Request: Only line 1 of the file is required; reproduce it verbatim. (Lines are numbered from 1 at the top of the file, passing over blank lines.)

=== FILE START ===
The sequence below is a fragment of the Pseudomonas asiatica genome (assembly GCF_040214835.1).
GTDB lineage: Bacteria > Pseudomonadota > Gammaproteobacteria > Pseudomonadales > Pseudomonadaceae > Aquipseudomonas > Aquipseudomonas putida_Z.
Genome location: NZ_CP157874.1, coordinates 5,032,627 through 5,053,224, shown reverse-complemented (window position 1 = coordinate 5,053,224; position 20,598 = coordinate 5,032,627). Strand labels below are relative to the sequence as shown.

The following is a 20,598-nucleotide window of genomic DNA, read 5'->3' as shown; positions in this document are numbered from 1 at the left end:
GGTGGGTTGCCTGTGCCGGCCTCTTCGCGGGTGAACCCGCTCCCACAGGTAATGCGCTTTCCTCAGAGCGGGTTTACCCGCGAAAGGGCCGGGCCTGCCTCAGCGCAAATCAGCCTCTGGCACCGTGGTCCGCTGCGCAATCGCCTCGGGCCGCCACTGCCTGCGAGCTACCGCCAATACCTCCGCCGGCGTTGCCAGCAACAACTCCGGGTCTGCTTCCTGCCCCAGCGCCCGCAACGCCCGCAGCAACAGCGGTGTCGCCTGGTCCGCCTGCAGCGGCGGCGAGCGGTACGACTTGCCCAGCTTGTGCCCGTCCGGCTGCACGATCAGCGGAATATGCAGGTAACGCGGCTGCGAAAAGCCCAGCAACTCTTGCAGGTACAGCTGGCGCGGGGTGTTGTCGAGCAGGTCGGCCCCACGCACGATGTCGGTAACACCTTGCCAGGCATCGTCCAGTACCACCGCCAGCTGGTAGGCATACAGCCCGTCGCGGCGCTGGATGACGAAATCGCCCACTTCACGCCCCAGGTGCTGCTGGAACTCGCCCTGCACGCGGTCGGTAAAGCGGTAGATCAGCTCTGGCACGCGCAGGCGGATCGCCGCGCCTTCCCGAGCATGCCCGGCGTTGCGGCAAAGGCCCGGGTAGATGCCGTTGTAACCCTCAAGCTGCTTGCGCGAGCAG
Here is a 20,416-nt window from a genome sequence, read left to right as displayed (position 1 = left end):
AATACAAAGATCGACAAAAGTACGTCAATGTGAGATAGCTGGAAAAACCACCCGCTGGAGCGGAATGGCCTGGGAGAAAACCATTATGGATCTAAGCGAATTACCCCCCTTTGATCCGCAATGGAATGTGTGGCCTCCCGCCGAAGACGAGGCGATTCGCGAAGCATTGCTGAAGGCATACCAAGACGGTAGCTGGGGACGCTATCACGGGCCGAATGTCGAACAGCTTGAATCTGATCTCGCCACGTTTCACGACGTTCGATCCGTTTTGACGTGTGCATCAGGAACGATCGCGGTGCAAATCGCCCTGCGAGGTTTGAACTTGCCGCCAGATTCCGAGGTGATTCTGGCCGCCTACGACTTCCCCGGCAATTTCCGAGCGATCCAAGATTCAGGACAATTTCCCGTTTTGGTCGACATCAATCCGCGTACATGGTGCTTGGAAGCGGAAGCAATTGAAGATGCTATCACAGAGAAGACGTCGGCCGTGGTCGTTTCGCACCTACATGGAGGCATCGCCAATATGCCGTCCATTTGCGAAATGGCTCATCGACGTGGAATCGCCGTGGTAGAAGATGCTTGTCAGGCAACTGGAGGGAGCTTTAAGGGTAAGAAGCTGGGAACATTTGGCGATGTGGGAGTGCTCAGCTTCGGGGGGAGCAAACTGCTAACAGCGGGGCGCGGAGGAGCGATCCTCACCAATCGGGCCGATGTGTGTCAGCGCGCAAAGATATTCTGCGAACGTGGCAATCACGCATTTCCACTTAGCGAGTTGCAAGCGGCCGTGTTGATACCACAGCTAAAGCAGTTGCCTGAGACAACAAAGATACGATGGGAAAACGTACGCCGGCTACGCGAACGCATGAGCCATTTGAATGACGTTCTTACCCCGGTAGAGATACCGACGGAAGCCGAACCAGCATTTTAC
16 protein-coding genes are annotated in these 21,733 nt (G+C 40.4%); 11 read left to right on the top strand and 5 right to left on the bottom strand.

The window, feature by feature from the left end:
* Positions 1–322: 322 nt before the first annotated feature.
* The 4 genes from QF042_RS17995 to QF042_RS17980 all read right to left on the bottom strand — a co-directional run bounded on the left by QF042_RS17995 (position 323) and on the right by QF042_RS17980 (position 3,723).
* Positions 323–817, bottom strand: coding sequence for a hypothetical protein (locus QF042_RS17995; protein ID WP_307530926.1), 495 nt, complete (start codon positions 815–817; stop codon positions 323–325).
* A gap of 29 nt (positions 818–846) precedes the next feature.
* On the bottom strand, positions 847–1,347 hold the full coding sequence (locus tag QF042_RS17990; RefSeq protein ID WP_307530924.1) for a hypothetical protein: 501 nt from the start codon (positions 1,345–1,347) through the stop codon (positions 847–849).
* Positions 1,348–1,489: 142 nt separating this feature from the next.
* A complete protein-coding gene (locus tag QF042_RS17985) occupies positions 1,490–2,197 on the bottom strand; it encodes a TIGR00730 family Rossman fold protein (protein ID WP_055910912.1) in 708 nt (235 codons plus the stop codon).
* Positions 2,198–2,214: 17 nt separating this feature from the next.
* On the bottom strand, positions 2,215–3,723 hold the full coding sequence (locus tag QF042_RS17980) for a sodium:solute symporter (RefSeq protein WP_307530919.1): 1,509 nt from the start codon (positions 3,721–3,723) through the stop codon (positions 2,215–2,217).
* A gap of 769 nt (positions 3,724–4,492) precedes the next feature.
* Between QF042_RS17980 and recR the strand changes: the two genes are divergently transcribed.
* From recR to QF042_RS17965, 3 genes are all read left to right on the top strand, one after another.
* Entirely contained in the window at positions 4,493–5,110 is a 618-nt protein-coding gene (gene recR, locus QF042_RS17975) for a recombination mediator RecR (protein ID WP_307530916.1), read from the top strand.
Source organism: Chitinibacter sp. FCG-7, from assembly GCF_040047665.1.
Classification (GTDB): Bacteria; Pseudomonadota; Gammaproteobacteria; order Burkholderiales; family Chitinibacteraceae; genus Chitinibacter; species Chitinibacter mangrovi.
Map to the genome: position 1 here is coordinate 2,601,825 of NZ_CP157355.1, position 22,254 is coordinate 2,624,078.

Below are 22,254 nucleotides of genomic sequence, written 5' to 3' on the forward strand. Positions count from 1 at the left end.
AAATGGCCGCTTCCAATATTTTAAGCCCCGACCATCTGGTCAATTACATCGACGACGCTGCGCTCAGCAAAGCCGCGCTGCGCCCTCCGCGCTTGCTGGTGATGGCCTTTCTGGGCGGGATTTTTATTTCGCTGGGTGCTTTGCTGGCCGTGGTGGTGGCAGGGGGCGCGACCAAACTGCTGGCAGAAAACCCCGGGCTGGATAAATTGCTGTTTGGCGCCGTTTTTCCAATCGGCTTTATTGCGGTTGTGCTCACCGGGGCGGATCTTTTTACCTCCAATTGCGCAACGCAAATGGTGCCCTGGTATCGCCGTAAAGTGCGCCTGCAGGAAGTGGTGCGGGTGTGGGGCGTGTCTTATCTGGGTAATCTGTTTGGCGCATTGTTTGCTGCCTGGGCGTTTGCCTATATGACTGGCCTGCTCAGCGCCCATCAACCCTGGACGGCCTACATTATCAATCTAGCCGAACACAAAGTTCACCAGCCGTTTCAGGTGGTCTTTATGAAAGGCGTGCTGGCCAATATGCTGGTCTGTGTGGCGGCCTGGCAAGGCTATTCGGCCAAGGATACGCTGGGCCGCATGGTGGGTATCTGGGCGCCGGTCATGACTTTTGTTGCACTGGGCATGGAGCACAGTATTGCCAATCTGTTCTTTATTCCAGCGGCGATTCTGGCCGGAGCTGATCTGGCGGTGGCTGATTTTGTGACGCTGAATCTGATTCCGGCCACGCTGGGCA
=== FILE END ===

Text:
The sequence below is a fragment of the Pseudomonas asiatica genome (assembly GCF_040214835.1).